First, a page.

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Defending Jacob effectively keeps its audience mystified



Created by writer Mark Bomback (Live Free or Die Hard, The Wolverine, The Art of Racing in the Rain) based on William Landay's 2012 novel of the same name, the story revolves around Assistant District Attorney Andy Barber (Chris Evans); his wife, Laurie (Michelle Dockery); and their 14-year-old son, Jacob (Jaeden Martell), who is accused of murdering a classmate. Their world now torn upside down, Andy and Laurie believe their son is innocent, but as evidence mounts and the plot thickens, the parents fight their own battle between loyalty to their son and justice for the victim. (eight episodes totaling 402 min.)

PARENTS' NIGHTMARE When Jacob (Jaeden Martell, center) is accused of murdering a classmate, his father, Andy (Chris Evans), and mother, Laurie (Michelle Dockery), do everything to prove his innocence, in Defending Jacob, available on Apple TV. - PHOTO COURTESY OF ANONYMOUS CONTENT
  • Photo Courtesy Of Anonymous Content
  • PARENTS' NIGHTMARE When Jacob (Jaeden Martell, center) is accused of murdering a classmate, his father, Andy (Chris Evans), and mother, Laurie (Michelle Dockery), do everything to prove his innocence, in Defending Jacob, available on Apple TV.

Glen This delicious, multilayered mystery is cleverly designed to keep viewers pinballing between "did he or didn't he do it?" We see the Barbers' happy home life and normal parent/child relationship—a loving marriage and seemingly healthy nuclear family. When Andy, a highly respected attorney and pillar of his suburban community, is assigned to teenager Ben Rifkin's murder, he seems like the perfect man for the job—thorough, tenacious in the courtroom, and fair-minded. As the case proceeds, a possible suspect emerges—convicted pedophile Leonard Patz (Daniel Henshall)—who regularly walks through the park where Rifkin's stabbed body was discovered. Seems like an easy case, but soon thanks to comments on an online message board, the DA shifts its attention from Patz to Jacob, and due to the obvious conflict of interest, Andy is replaced by his ambitious colleague, Neal Loguidice (Pablo Schreiber). This sets up the court case to follow.

Anna It's no secret that I love a courtroom drama, and Defending Jacob manages to keep both satisfaction and mystery at the forefront. Let's face it—teenagers aren't usually the best decision-makers, and when Jacob is put under scrutiny, he waffles under pressure. He's not supposed to be on social media, except secretly he is still, and he's holed up in his house with only his parents for company. His friends for the most part have turned on him, and the rumors and accusations won't stop flying. Evans does a fantastic job playing the young boy's father and advocate, while Dockery is amazing as the ever more doubtful and ever more on edge mother whose own life and position get pulled away from her in all the drama. There's no clean ending here, and that's what this series does best—it will make you argue over and over about it in your own head. What wouldn't you do for your child? What are you willing to force yourself into believing for their sake? What really happened here? It's all a jumble and a mystery, and it kept me on my toes the entire time.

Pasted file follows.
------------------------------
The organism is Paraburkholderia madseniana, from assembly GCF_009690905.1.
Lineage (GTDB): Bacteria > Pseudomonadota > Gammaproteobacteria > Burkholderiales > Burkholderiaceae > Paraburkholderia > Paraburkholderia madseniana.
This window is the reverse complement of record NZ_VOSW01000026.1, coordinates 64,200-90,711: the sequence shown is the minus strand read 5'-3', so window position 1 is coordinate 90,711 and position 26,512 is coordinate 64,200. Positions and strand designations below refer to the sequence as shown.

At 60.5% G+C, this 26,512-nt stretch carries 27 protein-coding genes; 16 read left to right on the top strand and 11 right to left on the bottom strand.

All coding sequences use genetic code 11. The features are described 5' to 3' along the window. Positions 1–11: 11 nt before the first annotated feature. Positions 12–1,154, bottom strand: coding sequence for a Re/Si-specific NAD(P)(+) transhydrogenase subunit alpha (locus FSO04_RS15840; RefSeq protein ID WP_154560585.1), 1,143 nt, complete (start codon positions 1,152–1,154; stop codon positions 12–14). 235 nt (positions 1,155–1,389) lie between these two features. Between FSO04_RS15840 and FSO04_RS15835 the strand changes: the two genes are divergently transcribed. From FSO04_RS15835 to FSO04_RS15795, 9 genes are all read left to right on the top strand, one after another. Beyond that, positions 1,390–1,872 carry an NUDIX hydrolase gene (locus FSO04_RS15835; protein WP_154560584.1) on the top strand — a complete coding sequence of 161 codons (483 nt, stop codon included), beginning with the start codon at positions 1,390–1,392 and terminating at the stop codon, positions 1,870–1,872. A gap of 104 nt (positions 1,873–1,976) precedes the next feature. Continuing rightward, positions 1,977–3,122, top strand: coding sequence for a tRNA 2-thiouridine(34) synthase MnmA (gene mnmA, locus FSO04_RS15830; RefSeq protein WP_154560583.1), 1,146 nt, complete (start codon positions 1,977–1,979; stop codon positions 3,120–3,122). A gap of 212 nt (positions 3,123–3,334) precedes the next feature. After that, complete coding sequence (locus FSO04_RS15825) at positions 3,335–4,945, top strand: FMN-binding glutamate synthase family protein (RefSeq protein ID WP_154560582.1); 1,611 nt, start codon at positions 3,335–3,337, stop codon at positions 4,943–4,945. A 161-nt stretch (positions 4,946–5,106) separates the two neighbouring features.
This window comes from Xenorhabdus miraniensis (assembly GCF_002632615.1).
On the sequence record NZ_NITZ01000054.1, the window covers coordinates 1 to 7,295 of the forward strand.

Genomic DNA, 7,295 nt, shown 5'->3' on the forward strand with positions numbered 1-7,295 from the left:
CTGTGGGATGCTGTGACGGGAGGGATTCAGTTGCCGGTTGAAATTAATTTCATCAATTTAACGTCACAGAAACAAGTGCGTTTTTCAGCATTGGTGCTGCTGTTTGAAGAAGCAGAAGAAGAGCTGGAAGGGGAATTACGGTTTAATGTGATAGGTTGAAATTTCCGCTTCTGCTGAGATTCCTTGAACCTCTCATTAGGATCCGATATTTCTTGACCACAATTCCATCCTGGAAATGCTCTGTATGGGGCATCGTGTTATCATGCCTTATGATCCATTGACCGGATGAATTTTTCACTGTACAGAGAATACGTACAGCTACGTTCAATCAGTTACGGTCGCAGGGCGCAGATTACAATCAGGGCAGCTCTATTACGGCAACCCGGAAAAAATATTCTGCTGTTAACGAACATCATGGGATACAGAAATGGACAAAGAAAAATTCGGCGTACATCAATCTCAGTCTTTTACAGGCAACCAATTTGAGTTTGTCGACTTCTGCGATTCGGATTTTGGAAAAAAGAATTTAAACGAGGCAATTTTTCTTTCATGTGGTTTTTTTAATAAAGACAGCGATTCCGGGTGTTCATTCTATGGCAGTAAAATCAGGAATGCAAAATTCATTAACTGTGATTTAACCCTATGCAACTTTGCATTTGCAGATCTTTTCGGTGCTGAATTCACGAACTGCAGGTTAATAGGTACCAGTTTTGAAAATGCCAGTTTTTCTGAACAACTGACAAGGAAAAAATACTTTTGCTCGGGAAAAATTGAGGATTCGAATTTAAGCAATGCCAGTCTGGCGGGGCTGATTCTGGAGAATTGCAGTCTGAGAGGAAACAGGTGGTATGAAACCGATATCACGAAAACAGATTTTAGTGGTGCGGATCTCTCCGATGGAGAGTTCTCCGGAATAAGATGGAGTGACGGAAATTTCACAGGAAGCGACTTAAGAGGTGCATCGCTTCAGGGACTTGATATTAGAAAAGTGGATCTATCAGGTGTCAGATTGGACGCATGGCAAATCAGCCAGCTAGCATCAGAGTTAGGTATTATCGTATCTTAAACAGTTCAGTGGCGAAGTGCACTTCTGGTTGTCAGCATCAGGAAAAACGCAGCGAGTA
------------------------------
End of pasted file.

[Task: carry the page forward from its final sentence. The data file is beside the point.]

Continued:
Glen It's a very effective character-driven story, and the principal actors are terrific. It gets an amazing boost by the appearance of J.K. Simmons as "Bloody" Billy Barber, Andy's estranged father serving time for murder. Did the senior Barber pass on the "murder gene" to his grandson? Also added to the mix is Cherry Jones as Jacob's defense attorney, Joanna Klein, who usually battles Andy in court—but this case now finds the former opponents both working on Jacob's behalf. Twists and turns await! Who's the mysterious Father O'Leary (William Xifaras), who seems to be watching the Barber residence from his old hulking Lincoln sedan? In another neat twist, we see flash-forwards to a grand jury proceeding in which Loguidice aggressively questions Andy. We're in the dark about what it's concerning, but clearly something else has happened that isn't revealed until the very end. Mystery fans, this is worth the 400 minutes, and if you know the novel, don't expect the ending to be the same. It's not.

Anna Perhaps it's the ambiguity that makes it even more convincing; after all, many cases that make it to a jury trial are not black-and-white and easily sussed out. Jacob himself is a quiet, seemingly normal kid. But then again, the murder victim was his bully, and there are many signs that point to his guilt. His one friend, Pam (Betty Gabriel), who sticks by him and actually spends time with him while he awaits trial, is a brief light in a long dark tunnel. Even Andy gets caught looking not so innocent when he finds and decides to destroy some evidence before it can be found. I won't go into spoilers here, but the twists that finished off the series left me with mouth agape and also furious that I still didn't know what the answer was. It's a crime-drama lover's dream and nightmare. I'm still thinking about this one. Δ

Senior Staff Writer Glen Starkey and freelancer Anna Starkey write Split Screen. Glen compiles streaming listings. Comment at


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